For the Lord will not cast off forever, but, though he cause grief, he will have compassion according to the abundance of his steadfast love; for he does not willingly afflict or grieve the children of men.

Jeremiah agrees with Job in saying that God does cause grief; God does afflict us with trials.

But Jeremiah sees how that could be misunderstood.  We could wrongly think that God somehow finds pleasure in causing us grief; we could wrongly believe that he enjoys taking things from us.

So, to help us avoid this misunderstanding,  Jeremiah says that God “does not afflict willingly.”

What Does That Mean?

We could think it means someone else has more power than God, and forces God to afflict us even though God doesn’t want to.

But that can’t be right, because no one has more power than God.  That’s why God is called “the Almighty” (Revelation 1:8), and why Psalm 115:3 says God “does all that he pleases.”

No force outside of God can make God do something against his will.

So what does it mean that God does not afflict us willingly?

From The Heart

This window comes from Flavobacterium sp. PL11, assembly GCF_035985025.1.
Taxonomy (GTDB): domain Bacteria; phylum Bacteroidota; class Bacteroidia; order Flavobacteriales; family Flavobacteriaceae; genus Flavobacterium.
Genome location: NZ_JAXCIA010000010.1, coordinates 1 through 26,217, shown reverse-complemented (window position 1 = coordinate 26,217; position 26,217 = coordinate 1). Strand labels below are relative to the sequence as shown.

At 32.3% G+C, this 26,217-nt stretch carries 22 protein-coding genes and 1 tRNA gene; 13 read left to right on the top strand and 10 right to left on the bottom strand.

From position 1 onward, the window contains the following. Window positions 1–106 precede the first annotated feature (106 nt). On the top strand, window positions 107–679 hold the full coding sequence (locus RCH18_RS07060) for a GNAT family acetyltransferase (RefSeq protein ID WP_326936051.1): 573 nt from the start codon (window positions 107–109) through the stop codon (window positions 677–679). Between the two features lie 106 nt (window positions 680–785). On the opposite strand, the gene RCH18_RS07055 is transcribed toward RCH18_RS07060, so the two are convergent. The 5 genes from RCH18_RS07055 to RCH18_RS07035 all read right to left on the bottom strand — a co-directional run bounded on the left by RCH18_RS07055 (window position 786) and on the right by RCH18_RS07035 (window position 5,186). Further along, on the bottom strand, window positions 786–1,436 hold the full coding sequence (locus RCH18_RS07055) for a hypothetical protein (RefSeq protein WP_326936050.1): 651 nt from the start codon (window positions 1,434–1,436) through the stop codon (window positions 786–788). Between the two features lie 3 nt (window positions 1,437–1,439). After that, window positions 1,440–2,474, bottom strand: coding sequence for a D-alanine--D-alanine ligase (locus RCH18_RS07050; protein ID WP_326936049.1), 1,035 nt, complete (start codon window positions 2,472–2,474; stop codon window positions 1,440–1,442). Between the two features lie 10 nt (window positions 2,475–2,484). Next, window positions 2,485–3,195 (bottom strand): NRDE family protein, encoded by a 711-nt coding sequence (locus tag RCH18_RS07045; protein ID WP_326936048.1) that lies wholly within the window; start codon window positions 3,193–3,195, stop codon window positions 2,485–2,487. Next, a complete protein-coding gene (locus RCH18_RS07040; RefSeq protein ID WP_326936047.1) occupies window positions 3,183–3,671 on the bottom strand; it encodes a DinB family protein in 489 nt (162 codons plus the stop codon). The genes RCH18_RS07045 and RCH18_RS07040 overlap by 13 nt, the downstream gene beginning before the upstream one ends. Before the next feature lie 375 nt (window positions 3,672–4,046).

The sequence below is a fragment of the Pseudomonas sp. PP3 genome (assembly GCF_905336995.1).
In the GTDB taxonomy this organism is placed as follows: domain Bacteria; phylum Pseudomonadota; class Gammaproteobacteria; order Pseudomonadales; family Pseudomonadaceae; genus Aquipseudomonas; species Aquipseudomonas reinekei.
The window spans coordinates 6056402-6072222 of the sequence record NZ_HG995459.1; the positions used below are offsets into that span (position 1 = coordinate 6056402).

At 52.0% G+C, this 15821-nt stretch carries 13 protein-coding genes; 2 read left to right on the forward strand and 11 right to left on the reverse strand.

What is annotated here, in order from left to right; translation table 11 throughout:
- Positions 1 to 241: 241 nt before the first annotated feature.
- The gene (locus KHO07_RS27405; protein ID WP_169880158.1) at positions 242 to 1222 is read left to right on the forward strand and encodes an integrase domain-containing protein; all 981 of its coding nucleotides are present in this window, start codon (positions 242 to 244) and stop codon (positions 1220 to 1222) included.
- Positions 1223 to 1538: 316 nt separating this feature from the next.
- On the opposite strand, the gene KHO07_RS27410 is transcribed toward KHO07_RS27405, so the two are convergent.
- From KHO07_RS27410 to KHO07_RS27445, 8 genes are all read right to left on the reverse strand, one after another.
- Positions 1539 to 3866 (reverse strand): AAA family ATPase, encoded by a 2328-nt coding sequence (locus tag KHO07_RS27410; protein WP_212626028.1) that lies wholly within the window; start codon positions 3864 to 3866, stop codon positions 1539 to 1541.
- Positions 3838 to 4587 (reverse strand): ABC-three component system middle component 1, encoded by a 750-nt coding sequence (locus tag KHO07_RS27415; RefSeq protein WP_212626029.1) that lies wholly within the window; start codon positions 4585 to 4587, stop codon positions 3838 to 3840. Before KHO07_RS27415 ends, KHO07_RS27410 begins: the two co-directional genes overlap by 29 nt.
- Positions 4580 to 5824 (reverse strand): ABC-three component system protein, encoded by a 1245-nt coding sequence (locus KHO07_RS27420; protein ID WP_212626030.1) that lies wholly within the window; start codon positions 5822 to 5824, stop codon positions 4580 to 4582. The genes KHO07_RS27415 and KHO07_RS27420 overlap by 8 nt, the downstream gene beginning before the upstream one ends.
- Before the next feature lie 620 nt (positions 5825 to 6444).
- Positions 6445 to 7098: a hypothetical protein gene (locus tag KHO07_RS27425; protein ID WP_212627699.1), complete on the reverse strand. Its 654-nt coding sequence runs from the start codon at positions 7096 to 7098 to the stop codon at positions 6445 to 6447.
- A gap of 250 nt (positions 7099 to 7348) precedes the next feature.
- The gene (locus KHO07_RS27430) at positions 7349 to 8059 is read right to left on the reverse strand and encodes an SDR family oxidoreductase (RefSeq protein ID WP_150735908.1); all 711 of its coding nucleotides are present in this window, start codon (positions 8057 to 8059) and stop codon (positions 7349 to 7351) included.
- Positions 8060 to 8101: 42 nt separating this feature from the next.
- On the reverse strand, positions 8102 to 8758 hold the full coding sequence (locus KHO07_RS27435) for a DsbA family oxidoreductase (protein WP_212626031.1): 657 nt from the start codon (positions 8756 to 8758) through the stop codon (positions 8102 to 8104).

I checked the Hebrew, and the literal translation is that God does not afflict us “from the heart.”  To do something “from the heart” means you do it with delight, enthusiasm, and passion.

So when God took from Job his oxen, donkeys, camels, sheep, servants, and all his children, God did not delight in the loss he was bringing Job.  Rather, God’s delight was in the great good he was going to give Job through this loss.

Or to use Jeremiah’s words, God does not delight in causing grief; he delights in the compassion and steadfast love that will come to us through that grief.

Think of a surgeon.  He does cut a patient open.  But he does not delight in the cutting.  He does not do this willingly — from the heart.

The only reason he cuts someone is because this will bring them healing.  What the surgeon is passionate about is the healing, not the cutting.

Same with God.  He does not afflict us willingly, from the heart.  The only reason he afflicts us is because this will bring us even more joy in Christ.  It’s not our loss that God passionately pursues; it’s our everlasting, all-satisfying joy in Christ.

See God Accurately